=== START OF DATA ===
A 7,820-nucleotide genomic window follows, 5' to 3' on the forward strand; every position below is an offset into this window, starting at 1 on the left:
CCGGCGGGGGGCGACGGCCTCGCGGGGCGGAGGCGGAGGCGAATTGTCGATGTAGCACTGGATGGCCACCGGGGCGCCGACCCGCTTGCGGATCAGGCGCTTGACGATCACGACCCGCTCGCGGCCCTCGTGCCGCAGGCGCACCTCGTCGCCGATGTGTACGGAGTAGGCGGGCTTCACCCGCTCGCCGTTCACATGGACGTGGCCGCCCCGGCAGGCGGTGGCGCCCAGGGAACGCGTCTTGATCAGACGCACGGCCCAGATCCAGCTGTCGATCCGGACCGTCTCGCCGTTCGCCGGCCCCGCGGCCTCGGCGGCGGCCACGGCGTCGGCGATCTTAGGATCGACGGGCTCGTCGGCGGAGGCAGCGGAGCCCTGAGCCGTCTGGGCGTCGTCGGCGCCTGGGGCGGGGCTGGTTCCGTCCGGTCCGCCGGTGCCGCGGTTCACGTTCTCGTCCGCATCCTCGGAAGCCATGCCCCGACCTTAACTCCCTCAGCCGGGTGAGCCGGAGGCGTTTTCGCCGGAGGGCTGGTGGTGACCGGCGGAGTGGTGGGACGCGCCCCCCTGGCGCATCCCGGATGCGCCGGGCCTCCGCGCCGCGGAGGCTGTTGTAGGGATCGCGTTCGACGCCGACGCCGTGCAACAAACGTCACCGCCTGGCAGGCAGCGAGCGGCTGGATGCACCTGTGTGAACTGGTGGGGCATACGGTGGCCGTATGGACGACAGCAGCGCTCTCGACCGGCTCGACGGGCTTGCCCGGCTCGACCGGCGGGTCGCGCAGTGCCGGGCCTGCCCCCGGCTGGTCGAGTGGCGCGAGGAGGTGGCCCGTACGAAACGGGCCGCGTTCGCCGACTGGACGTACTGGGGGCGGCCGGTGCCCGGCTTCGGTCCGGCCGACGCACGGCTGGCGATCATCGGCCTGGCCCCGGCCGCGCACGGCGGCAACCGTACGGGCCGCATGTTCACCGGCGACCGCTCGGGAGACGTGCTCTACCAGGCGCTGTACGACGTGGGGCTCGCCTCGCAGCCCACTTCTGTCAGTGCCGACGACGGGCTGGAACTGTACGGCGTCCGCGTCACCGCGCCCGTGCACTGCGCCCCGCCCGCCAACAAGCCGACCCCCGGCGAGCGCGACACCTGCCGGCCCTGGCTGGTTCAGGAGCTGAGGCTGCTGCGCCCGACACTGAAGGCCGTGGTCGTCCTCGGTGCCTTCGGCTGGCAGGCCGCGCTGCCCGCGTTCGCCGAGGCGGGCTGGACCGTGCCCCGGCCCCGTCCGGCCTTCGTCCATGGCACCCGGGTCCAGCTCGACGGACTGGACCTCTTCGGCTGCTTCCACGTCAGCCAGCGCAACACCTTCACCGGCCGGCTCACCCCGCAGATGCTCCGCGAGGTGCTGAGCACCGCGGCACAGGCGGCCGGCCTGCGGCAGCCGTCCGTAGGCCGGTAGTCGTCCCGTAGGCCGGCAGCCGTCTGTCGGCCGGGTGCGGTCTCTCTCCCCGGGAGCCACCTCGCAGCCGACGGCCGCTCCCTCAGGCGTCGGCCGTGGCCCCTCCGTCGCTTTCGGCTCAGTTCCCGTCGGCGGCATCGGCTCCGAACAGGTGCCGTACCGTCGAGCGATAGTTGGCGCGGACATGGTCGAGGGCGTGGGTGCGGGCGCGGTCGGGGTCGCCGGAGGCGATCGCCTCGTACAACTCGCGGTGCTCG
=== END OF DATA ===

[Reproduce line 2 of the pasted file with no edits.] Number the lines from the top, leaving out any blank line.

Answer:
CCGGCGGGGGGCGACGGCCTCGCGGGGCGGAGGCGGAGGCGAATTGTCGATGTAGCACTGGATGGCCACCGGGGCGCCGACCCGCTTGCGGATCAGGCGCTTGACGATCACGACCCGCTCGCGGCCCTCGTGCCGCAGGCGCACCTCGTCGCCGATGTGTACGGAGTAGGCGGGCTTCACCCGCTCGCCGTTCACATGGACGTGGCCGCCCCGGCAGGCGGTGGCGCCCAGGGAACGCGTCTTGATCAGACGCACGGCCCAGATCCAGCTGTCGATCCGGACCGTCTCGCCGTTCGCCGGCCCCGCGGCCTCGGCGGCGGCCACGGCGTCGGCGATCTTAGGATCGACGGGCTCGTCGGCGGAGGCAGCGGAGCCCTGAGCCGTCTGGGCGTCGTCGGCGCCTGGGGCGGGGCTGGTTCCGTCCGGTCCGCCGGTGCCGCGGTTCACGTTCTCGTCCGCATCCTCGGAAGCCATGCCCCGACCTTAACTCCCTCAGCCGGGTGAGCCGGAGGCGTTTTCGCCGGAGGGCTGGTGGTGACCGGCGGAGTGGTGGGACGCGCCCCCCTGGCGCATCCCGGATGCGCCGGGCCTCCGCGCCGCGGAGGCTGTTGTAGGGATCGCGTTCGACGCCGACGCCGTGCAACAAACGTCACCGCCTGGCAGGCAGCGAGCGGCTGGATGCACCTGTGTGAACTGGTGGGGCATACGGTGGCCGTATGGACGACAGCAGCGCTCTCGACCGGCTCGACGGGCTTGCCCGGCTCGACCGGCGGGTCGCGCAGTGCCGGGCCTGCCCCCGGCTGGTCGAGTGGCGCGAGGAGGTGGCCCGTACGAAACGGGCCGCGTTCGCCGACTGGACGTACTGGGGGCGGCCGGTGCCCGGCTTCGGTCCGGCCGACGCACGGCTGGCGATCATCGGCCTGGCCCCGGCCGCGCACGGCGGCAACCGTACGGGCCGCATGTTCACCGGCGACCGCTCGGGAGACGTGCTCTACCAGGCGCTGTACGACGTGGGGCTCGCCTCGCAGCCCACTTCTGTCAGTGCCGACGACGGGCTGGAACTGTACGGCGTCCGCGTCACCGCGCCCGTGCACTGCGCCCCGCCCGCCAACAAGCCGACCCCCGGCGAGCGCGACACCTGCCGGCCCTGGCTGGTTCAGGAGCTGAGGCTGCTGCGCCCGACACTGAAGGCCGTGGTCGTCCTCGGTGCCTTCGGCTGGCAGGCCGCGCTGCCCGCGTTCGCCGAGGCGGGCTGGACCGTGCCCCGGCCCCGTCCGGCCTTCGTCCATGGCACCCGGGTCCAGCTCGACGGACTGGACCTCTTCGGCTGCTTCCACGTCAGCCAGCGCAACACCTTCACCGGCCGGCTCACCCCGCAGATGCTCCGCGAGGTGCTGAGCACCGCGGCACAGGCGGCCGGCCTGCGGCAGCCGTCCGTAGGCCGGTAGTCGTCCCGTAGGCCGGCAGCCGTCTGTCGGCCGGGTGCGGTCTCTCTCCCCGGGAGCCACCTCGCAGCCGACGGCCGCTCCCTCAGGCGTCGGCCGTGGCCCCTCCGTCGCTTTCGGCTCAGTTCCCGTCGGCGGCATCGGCTCCGAACAGGTGCCGTACCGTCGAGCGATAGTTGGCGCGGACATGGTCGAGGGCGTGGGTGCGGGCGCGGTCGGGGTCGCCGGAGGCGATCGCCTCGTACAACTCGCGGTGCTCG